Poppin Bubbles




The Stock Market Outsider


Poppin’ Bubbles

 

Many bubbles can exist at once within the stock market. Some will grow slowly over time and pop years later while others grow quickly and pop soon after.

 

This phenomena is present in various forms within the universe. Stars exhibit the same behavior as an example. Some stars burn relatively cool and last tens of billions of years; others burn extremely hot and use up all their fuel in only a few million years.  

 

We see the same thing today in regards to the overall stock market (a slow bubble), and Bitcoin (a fast bubble). Both will eventually pop, one sooner than the other. Either way we need to be prepared for the inevitable fall.

 

Let’s get Bitcoin out of the way first because it is a speculative joke at the moment and not worthy of your investment. Bitcoin is exhibiting nearly identical behavior as the tech bubble of the late 90’s.

 

A few years ago Bitcoin was known as the younger generation’s technology. Now everyone is talking about Bitcoin and its unknown price ceiling…just like the dot-com stocks of the late 90s. And the price has parabolically surged upwards as a result…just like the late 90s.

 

Bitcoin does have value and a place in society, and years later may even stabilize at a price much higher than today. However as it stands now, the hype is overcoming logic and people are buying in out of fear of missing the boat. Bitcoin has not experienced any fundamental benefit that would justify daily double-digit percentage gains.

 

In my past postings I mentioned that traumatic experiences have a lasting effect on people’s behavior. The older generation who traded through the dot-com era will always be on the lookout for a repeat of this bubble and is less likely to make the same mistake again.

 

However the younger, Bitcoin generation has not lived through such a bubble, thus is very prone to making the same mistake that every generation goes through once. They let greed and hype overcome logic and end up chasing the bubble to the top, until the eventual pop and panic crash.

 

Besides Bitcoin, the overall stock market is a slower bubble in the making. The nearly 300% gain since 2009 has pushed multiple metrics of market valuations to highs last seen during dot-com bubble and years leading up to the Great Depression.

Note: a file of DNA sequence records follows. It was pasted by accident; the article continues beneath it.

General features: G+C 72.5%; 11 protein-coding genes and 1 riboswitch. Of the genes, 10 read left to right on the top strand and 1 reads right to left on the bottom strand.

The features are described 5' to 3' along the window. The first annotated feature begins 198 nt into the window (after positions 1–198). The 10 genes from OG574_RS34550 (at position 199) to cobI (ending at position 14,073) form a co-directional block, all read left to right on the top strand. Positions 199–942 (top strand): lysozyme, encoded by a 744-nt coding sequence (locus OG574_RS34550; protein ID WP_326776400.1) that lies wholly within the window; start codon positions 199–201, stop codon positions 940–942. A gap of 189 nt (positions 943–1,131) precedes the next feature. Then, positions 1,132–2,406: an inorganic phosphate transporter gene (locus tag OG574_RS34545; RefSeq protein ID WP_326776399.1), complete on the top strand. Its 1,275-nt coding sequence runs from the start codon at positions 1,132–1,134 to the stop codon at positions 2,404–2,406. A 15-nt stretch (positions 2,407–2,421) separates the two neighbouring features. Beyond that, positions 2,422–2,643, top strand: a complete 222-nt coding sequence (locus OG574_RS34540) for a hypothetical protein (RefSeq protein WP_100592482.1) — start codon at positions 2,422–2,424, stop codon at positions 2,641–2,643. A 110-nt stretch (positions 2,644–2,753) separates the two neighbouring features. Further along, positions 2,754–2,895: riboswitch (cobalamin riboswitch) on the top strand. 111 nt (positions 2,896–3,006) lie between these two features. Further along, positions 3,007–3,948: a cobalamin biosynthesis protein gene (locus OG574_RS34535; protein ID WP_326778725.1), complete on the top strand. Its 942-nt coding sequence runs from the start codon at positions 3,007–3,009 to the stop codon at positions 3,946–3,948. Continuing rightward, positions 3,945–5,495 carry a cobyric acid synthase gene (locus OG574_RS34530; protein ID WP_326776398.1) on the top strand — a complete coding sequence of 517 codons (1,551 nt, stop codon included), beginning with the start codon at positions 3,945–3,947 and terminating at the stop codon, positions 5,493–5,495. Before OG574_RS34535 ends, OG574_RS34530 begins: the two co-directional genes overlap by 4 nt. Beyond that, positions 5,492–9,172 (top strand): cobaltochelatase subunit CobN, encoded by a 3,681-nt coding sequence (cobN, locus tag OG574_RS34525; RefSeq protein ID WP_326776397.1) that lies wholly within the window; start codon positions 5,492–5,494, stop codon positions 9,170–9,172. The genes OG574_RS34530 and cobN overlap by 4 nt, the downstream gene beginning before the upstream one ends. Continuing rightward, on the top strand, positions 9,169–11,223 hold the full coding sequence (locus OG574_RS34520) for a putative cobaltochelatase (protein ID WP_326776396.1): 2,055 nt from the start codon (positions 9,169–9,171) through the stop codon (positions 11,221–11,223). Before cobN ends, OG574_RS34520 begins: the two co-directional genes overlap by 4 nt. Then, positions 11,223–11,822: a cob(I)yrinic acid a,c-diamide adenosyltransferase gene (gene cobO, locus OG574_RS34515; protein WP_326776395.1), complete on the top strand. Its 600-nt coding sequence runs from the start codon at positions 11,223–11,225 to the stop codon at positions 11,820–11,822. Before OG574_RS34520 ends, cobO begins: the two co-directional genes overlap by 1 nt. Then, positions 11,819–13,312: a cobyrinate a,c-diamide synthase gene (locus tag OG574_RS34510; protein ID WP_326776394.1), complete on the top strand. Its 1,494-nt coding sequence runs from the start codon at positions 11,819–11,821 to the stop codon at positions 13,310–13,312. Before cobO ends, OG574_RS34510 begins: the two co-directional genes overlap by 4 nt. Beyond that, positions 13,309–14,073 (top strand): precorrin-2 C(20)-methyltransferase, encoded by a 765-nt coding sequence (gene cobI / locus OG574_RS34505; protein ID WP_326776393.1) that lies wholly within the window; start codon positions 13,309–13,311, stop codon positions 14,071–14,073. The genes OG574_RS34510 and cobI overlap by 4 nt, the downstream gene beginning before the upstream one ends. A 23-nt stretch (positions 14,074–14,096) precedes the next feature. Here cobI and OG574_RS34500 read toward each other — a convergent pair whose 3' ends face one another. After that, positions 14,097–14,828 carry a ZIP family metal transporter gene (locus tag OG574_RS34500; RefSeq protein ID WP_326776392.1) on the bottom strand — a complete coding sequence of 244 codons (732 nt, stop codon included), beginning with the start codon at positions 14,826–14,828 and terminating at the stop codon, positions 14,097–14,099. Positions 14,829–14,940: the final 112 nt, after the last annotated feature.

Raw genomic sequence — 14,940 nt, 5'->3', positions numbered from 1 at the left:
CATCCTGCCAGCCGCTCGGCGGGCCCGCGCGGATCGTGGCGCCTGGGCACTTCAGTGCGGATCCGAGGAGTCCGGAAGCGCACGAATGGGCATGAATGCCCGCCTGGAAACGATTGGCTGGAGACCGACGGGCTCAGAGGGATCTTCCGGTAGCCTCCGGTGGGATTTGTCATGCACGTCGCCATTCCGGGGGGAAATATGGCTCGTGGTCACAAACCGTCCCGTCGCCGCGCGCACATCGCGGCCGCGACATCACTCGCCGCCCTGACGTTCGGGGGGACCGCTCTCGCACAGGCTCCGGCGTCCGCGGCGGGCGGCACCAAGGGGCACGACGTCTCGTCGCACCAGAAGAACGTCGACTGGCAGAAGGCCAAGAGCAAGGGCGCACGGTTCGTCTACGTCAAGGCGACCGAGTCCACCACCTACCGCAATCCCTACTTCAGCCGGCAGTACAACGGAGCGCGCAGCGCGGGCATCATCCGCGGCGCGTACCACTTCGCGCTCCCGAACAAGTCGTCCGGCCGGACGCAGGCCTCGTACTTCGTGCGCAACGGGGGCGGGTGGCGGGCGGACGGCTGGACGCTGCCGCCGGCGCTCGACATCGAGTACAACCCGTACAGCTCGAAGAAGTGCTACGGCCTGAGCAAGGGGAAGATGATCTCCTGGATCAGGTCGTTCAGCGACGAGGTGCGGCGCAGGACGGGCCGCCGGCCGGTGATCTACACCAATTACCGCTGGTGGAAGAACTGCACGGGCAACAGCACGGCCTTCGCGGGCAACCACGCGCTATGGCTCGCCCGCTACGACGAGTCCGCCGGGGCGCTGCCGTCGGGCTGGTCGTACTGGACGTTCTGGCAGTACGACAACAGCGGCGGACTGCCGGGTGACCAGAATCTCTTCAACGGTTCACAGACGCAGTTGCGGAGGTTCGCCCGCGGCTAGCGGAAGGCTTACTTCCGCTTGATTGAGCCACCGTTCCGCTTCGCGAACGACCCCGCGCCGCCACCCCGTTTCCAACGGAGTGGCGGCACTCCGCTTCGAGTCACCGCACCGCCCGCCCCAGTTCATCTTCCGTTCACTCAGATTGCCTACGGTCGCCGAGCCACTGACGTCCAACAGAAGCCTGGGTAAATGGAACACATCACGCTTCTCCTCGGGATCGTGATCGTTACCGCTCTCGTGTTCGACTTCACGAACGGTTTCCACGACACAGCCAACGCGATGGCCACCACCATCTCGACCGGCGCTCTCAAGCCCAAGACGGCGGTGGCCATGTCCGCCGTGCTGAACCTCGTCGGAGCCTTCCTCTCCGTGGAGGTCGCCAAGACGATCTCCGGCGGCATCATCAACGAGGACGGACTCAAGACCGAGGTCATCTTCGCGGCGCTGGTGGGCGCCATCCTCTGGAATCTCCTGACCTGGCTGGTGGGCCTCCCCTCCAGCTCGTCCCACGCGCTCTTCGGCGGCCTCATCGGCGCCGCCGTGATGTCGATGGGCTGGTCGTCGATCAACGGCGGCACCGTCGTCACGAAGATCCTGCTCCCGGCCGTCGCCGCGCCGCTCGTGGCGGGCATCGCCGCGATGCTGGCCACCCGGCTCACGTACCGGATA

These market valuations are constantly justified by the media because companies are beating guidance and the economy is healthy. That’s all great, but the hard truth is that companies can beat guidance at ANY market valuation, and the economy can be healthy at ANY market valuation as well.

 

The Federal Reserve is in the process of unwinding the largest stock market welfare program in history and this bull market is the second longest running in history, yet the market continues higher because everyone is feeding into the notion that these valuations are justified.

 

Once the natural business cycle takes its course and earnings start declining, inflation picks up, and the Fed is forced to raise interest rates back to a normal level – there will likely be an enormous stock market correction.

 

And if heaven-forbid the economy goes into a recession or stagflation; the Fed can’t cut interest rates much lower than they already thus the stock market may very well have to endure a recession without the Fed’s hand-holding. If you think the dot-com and housing crashes were bad, imagine how much worse things can get if the Fed can’t react to a recession.

 

As we approach Dow 24k everyone is talking about how high the Dow can go, rather than realizing “normal” market valuations can mean the Dow index dropping less than 16k. That’s not even a low point, just a normal point!

 

I am fully out of stocks and solely trading both sides of volatility. I generally hold 100% cash until a volatility spike, then short volatility when it stabilizes. However as I’ve mentioned in previous posts, short volatility is its own bubble in the making that many people take for granted because the volatility ETNs did not exist during the last recession.

 

As always, keep logic in your investments and stay an outsider from the media hype. Invest wisely.

Privacy Policy